Manufacturing

Onshoring Semiconductors In Lubbock

The push by many American manufacturers to “onshore” and “reshore” production in the United States has taken hold in a major way at X-FAB Texas in Lubbock, Texas. The company and its nearly 500 workers are manufacturing microchips practically around the clock in the Hub City of West Texas, employing the latest silicon-carbide technology and filling orders as quickly as possible from automotive suppliers and other customers that are thrilled to have a reliable domestic source for such crucial state-of-the-art components.

 “Now, many companies want production of components in the global region they’re in,” said Lloyd Whetzel, the retiring CEO of X-FAB Texas. “The big driver for our automotive customers was the chip shortage they experienced over the past few years because of the supply chain [disruption] getting chips from Taiwan and elsewhere. They want to back off from globalization and emphasize domestic supplies, to protect and access what they need. It’s a big mindset change by the industry.”

Plus, the U.S. government has been promoting domestication of manufacturing through a new industrial policy formulated by the Biden administration that provides hundreds of billions of dollars in grants, loans and other financial incentives to companies, foreign or domestic, who site chip factories in our country.

 X-FAB has been ahead of the game and hasn’t required any nudge from the federal government. Its plant dates from the heyday of U.S. microchip manufacturing 45 years ago, but the company’s latest boom results from a new strategy X-FAB pursued beginning just a decade ago: to bet on silicon carbide for the next generation of chips for U.S.-made automobiles and other devices.

That was long before the intense electrification of the automotive fleet made automakers even thirstier for X-FAB’s silicon-carbide technology. X-FAB’s new chips are helping automakers push the envelope on the crucial aspect of electric-car range, potentially to as far as 1,000 miles, which would put all-electric vehicles in a league of their own in terms of how far they could carry passengers before needing more fuel.

“It’s still an emerging phenomenon,” Whetzel explains. “Silicon carbide is a more efficient substrate than silicon, which has dominated chips for 60 years. And it operates at higher temperatures as well as at a higher frequency than silicon, which also adds to its efficiency. It’s a rough estimate, but if you convert power management in an electrified vehicle from silicon to silicon-carbide chips, the car can go about 10 percent further just by making that change in power management.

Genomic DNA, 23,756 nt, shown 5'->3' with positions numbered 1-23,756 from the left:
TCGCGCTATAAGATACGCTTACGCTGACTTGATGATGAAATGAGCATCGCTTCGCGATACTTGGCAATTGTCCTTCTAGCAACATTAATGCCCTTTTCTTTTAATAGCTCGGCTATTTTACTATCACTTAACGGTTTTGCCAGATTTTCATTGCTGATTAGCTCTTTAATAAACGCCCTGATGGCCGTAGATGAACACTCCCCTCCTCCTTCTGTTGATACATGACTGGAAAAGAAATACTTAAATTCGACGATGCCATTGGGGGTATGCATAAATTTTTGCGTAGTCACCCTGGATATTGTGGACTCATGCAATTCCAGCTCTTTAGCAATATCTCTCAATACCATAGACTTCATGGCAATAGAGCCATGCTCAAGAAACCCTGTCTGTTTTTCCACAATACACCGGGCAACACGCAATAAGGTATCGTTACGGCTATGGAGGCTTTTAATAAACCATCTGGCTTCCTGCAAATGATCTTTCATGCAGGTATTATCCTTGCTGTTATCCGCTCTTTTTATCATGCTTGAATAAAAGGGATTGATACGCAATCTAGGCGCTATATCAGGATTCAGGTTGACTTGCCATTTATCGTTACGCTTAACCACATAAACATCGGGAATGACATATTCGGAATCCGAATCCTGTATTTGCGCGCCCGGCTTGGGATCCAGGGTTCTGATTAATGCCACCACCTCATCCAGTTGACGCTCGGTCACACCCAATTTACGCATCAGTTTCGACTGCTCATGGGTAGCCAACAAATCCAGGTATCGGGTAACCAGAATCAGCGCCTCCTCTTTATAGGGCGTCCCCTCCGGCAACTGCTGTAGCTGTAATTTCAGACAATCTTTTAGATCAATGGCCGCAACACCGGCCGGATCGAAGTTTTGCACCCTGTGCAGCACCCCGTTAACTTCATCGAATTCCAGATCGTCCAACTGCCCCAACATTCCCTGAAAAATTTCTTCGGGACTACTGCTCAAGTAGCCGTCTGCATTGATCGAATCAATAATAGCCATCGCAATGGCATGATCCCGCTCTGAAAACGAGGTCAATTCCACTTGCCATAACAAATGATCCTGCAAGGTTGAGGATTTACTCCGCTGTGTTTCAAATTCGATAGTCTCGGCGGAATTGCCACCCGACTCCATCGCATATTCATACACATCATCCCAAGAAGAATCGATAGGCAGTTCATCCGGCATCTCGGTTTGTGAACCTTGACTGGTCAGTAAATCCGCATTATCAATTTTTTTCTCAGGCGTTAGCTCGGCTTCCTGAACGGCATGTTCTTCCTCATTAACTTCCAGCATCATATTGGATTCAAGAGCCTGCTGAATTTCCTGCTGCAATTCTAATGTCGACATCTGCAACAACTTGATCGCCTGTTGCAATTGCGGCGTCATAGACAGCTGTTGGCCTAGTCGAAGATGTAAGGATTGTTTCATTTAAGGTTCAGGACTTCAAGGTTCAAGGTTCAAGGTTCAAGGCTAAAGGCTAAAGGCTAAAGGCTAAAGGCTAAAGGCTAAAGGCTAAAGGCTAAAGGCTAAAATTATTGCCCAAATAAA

“You can also make batteries last longer because less energy is lost; if you can turn something on and off faster, you waste less energy,” he adds. “In turn, all of that reduces the weight of the modules and systems that automakers use because conductors, capacitors and other things associated with the rest of the module become smaller.”

“Now, many companies want
production of components in
the global region they’re in.
They want to back off from
globalization and emphasize
domestic supplies, to protect
and access what they need.”
—Lloyd Whetzel, X-FAB Texas

Given the advantages of silicon carbide, other sectors are picking up on X-FAB’s potential. “Data centers are another area that is catching on,” Whetzel says. “Companies just keep building them because with smartphones, people just keep adding data, doing viral videos and so on, and it takes data centers to create and maintain a cloud large enough to handle all of that. In infrared satellite views, you can see them just glowing at night all around the world because of all the power they use and heat they generate.”

X-FAB is growing its silicon carbide (SiC) business, partly because it is the only pure-play foundry in the U.S. manufacturing on six-inch wafers and will be positioned to manufacture on eight-inch wafers when the decision makes proper business sense. “Theoretically, we can run the same number of six-inch wafers on our line as four-inch wafers with the same amount of work, because there’s not much more material involved,” says Whetzel. “We get that economy of scale so it’s less cost per device, and that’s what customers are looking for to compete in a global market.”

Besides the security of domestic supplies for important manufacturing customers, X-FAB’s growing silicon-carbide business is also providing a significant sustainability boost compared with traditional silicon-chip output. PowerAmerica, a U.S. Energy Department initiative established in 2014 to promote domestic chip making, estimated that if the power management of all the data centers were switched to silicon carbide from silicon, it would save enough energy that the world’s largest nuclear reactor could be turned off.

An operating unit of a Belgium-based holding company, X-FAB Group, X-FAB Texas relies on Lubbock’s technology and education resources to keep growing into its customers’ expanding needs. The city’s South Plains College recently opened a technical training center for various technologies, and “most of our engineering talent” comes from Texas Tech University, Whetzel says.

“We’ve actually hired a number of people who went to Texas Tech and then left to work somewhere else, but they decided to come back to this location with their experience in industry,” he says. “We’re putting it to good use.”


Dale Buss

Dale Buss is a long-time contributor to Chief Executive, Forbes, The Wall Street Journal and other business publications. He lives in Michigan.

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